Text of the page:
If your federal, national, regional or local government calls a referendum, then it is not direct democracy.

It is not direct democracy because in a direct democracy the people decide on what to hold the referendum, not the government, the parliament or any other institution.

It can not be direct democracy because when the government calls the referendum it is not the people who decide. If the government decides not to hold a referendum on an issue then the people can not vote.  It makes no sense in democracy that governments control the right of citizens to vote.

The vote leading to Brexit was not an example of direct democracy. It was not because the British Government decided to call it, not the citizens. The citizens could only ask for it.

Had the British Government decided not to hold the referendum, the British people would not have voted and the UK would not leave the EU, even if the vast majority of voters wanted to. The opposite would also have been possible.

There is another word often used to refer to popular votes, the plebiscite. The difference between referendum and plebiscite is the plebiscite is even weaker. In a plebiscite the government can ignore the results. Plebiscites are just like a poll where people express their opinion at the ballot box.

Referendums called by governments are just another tool to govern; governments decide the issue and the time. It is obvious a government will call for a referendum only if it feels it will win. Mr. Cameron, the British Prime Minister, was against leaving. It looks like he made a mistake by calling the referendum, but perhaps it was a “wise” mistake.

I do not know if Mr. Cameron feels he made a mistake. It is possible that the strong and long democratic history of the UK influenced his thinking. Perhaps he felt that given the significant opposition to the EU in the UK, the proper way to clear the air was to let the people decide.

If so, Mr. Cameron was right in the most important issue. In a democracy you can not govern with your backs to the people if you want your country to have a stable democracy.

Referendums called by governments are not direct democracy. They are not even democracy. If they were democracy, authoritarian and totalitarian rulers such as Franco, Pinochet, Castro, Chavez, Hitler, the Iranian clerics, etc., would not use them.

Some people in representative democracies refer to referendums as “the instruments of dictators”. Margaret Thatcher and the The Economist magazine are two examples of people who said that.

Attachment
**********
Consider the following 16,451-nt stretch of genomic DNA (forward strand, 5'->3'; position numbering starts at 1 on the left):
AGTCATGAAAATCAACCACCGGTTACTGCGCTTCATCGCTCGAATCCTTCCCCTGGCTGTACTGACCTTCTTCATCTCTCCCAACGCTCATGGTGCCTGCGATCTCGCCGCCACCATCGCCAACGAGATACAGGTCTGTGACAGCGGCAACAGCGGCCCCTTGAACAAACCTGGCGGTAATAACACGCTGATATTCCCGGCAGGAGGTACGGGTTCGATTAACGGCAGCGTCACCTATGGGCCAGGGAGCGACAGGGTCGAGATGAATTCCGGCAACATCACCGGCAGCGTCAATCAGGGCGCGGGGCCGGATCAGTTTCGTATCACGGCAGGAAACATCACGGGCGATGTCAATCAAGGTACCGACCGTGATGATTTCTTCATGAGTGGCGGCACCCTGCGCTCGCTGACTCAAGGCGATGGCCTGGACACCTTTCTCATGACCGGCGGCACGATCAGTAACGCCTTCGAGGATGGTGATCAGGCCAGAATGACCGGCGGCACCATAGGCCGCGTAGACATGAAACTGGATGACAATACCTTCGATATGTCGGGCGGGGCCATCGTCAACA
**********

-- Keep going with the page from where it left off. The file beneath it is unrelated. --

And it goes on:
They are right if the refer only to referendums called by governments. If it is the people who call the referendum, such referendum is not the instrument of dictators. I am speaking of referendums in democracies because dictatorships have no difficulty with the machinations to make it appear that the people initiated the process. Those are fake referendums.

Conclusion: Do not accept that referendums called by governments are direct democracy. It is one important element of direct democracy that citizens do that, not governments. This criterion applies to federal, national, regional or local governments.

Plebiscites, where government can ignore the results, are not even worth the effort for voters to go to the voting station.

Direct democracy is about changing the distribution of power; more power to the average citizen and less for the politicians and elites. Such redistribution of power is good for everybody over the long term. Direct democracy produces more political stability, reduces uncertainty and generates more prosperity. Switzerland is proof of that.

I believe all stable representative democracies, such as those in Central and Northern Europe, most English-Speaking countries, Japan, Taiwan, South Korea, perhaps India and Singapore, and a few others too, are ready for direct democracy.

Political power is not like wealth. Wealth can grow and grow; there is no fixed size for the “pie”. We can see how the pie has grown around the World because in most of the World people have more freedom to start all sorts of business. Not just because economic socialism has retreated, “feudal capitalism” is also retreating, although more slowly.

Political power is a fixed quantity; if the politicians, the wealthy and the lobbies have more power, the average citizen has less.

Referendums called by the people mean the people have more power. If you want that, for it to happen you have to do something.

 

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